What do gifted children look like?
They might look like Sheldon on The Big Bang Theory. They might be the class clown, or sit quietly and try to go unnoticed, or become so disruptive they get sent to the principal’s office. Gifted students are sometimes obviously so, but they might also go undetected by teachers, administrators, and even parents. While there are many different definitions of giftedness, it encompasses those whose intellectual abilities are not only significantly more advanced than their same-age peers, but also more advanced than their own physical and emotional capabilities.
In the past these students were identified by IQ scores, but most school districts no longer give such tests. Today you might be looking for students who score in the 95th percentile or above on grade-level, nationally normed achievement tests, who understand concepts before they’re taught, or who read or do mathematics at several grade levels above their classmates. In Michigan, it is estimated that between 76,500 and 153,250 students could be classified as “gifted.” It’s also true that, in Michigan, a gifted child has a good chance of going unidentified and/or underserved for the vast majority of their K-12 education.
How can we fully meet the needs of gifted students? The Michigan Association for Gifted Children contends that four major categories must be addressed:
Identification processes work to distinguish the gifted student from the student who is achieving at grade level. Starting in the earliest grades, IQ tests, above-grade-level tests, teacher, parent, and/or peer recommendations, portfolio reviews, and classroom performance can all be used to assess a child’s innate abilities.
Requiring school districts to provide gifted services means that every child is appropriately challenged in the classroom; however, these services do not have to be expensive. Several low cost policies can be adopted by school districts, and the key to most of them is flexibility. They include:
Acceleration, commonly known as grade-skipping, is an effective strategy with years of research behind it. Students can also accelerate in a particular subject, or be allowed to start kindergarten or graduate early.
Cluster-grouping (bringing like-ability students together in a particular classroom), compacting curriculum (giving students material at a fast pace without unnecessary repetition) and independent study are also effective options that cost very little, while pull-out programs and specified gifted classrooms may cost more.
If a school does not offer gifted services, it should be required to tell parents that they are not available so that families can look for appropriate educational options elsewhere. The state of Ohio, for instance, requires each school district to file a “Self-Report on Identification and Services for Students Who are Gifted.” Such a requirement holds school districts accountable for the services they provide. According to the National Association for Gifted Children, at least 32 states have some sort of mandate for the education of gifted students.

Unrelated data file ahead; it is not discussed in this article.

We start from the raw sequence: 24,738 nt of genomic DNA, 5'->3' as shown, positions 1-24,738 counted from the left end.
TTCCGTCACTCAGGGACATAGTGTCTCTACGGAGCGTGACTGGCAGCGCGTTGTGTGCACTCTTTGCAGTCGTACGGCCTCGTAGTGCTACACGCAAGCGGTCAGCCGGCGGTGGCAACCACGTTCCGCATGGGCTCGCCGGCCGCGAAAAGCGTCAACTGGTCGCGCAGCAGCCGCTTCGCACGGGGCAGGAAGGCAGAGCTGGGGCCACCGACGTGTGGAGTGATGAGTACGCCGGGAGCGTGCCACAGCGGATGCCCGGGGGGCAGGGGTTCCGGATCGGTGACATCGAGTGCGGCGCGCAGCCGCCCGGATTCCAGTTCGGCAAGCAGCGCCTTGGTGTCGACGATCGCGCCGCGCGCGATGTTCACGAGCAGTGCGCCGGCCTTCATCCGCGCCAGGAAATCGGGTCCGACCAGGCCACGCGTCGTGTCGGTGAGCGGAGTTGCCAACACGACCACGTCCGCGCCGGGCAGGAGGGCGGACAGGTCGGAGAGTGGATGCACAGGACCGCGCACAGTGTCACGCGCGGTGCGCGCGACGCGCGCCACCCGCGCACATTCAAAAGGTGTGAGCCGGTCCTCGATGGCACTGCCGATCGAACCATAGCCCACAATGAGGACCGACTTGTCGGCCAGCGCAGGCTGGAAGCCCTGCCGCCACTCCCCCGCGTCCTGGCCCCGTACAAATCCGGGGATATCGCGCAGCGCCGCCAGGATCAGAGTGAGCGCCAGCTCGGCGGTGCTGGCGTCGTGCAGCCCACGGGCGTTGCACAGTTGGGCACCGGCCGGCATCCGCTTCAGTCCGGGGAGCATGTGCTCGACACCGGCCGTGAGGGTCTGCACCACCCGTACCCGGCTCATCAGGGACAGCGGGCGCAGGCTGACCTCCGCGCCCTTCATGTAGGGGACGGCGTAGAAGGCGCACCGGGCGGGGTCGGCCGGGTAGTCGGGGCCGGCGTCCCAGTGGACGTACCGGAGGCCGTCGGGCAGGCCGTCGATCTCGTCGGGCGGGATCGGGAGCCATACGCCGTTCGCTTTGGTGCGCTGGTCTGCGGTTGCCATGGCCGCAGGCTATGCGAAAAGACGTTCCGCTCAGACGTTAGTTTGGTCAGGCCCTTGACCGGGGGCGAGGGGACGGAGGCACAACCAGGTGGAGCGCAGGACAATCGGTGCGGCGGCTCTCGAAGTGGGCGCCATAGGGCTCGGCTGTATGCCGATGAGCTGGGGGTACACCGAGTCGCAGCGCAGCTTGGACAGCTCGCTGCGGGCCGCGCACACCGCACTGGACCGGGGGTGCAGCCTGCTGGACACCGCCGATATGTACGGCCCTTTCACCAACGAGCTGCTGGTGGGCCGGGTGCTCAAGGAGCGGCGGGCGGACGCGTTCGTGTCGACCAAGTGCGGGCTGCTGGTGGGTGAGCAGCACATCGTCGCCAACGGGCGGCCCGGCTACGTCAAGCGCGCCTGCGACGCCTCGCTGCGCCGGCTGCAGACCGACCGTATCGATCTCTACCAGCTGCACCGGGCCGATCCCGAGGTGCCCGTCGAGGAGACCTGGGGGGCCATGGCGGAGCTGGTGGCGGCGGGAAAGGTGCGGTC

Required Teacher Training
The state of Michigan has no requirement that teachers receive any specialized training in gifted education before being placed in a classroom. If you train here you may not learn anything about gifted students before becoming certified, or it may get a brief mention in a special education class. Many teachers are not taught to identify gifted students, and are unprepared to meet their unique educational needs. A set number of hours or classes regarding gifted education should be part of every teacher’s required curriculum.
While many accommodations can be delivered very inexpensively, there are costs associated with identification and professional development. State funding should be provided to help schools cover these costs. At least 22 states across the country provide money for gifted education, from less than 1 million dollars to 50 million dollars or more annually.
The newly passed Every Student Succeeds Act, which replaces No Child Left Behind, requires schools to report on gifted students and show achievement gains. It also includes Title 2A funds that can be used for gifted education.
Why does any of this matter to you? Because schools that strive to meet the educational needs of every child care not just about meeting state standards, but about helping each child meet his or her full potential. When done correctly, gifted education helps to bridge the “excellence gap,” that difference between the successes of high achieving middle and upper class white students, and those of underrepresented minorities or students of lower socioeconomic status.
Once in the workforce, these fully realized students have developed a work ethic, resilience and perseverance in addition to meeting academic goals, allowing them to become the creative and leadership forces behind tomorrow’s economic progress. Policies that allow every student the opportunity for unlimited success are essential to a better future for Michigan’s children, and for all citizens across the state.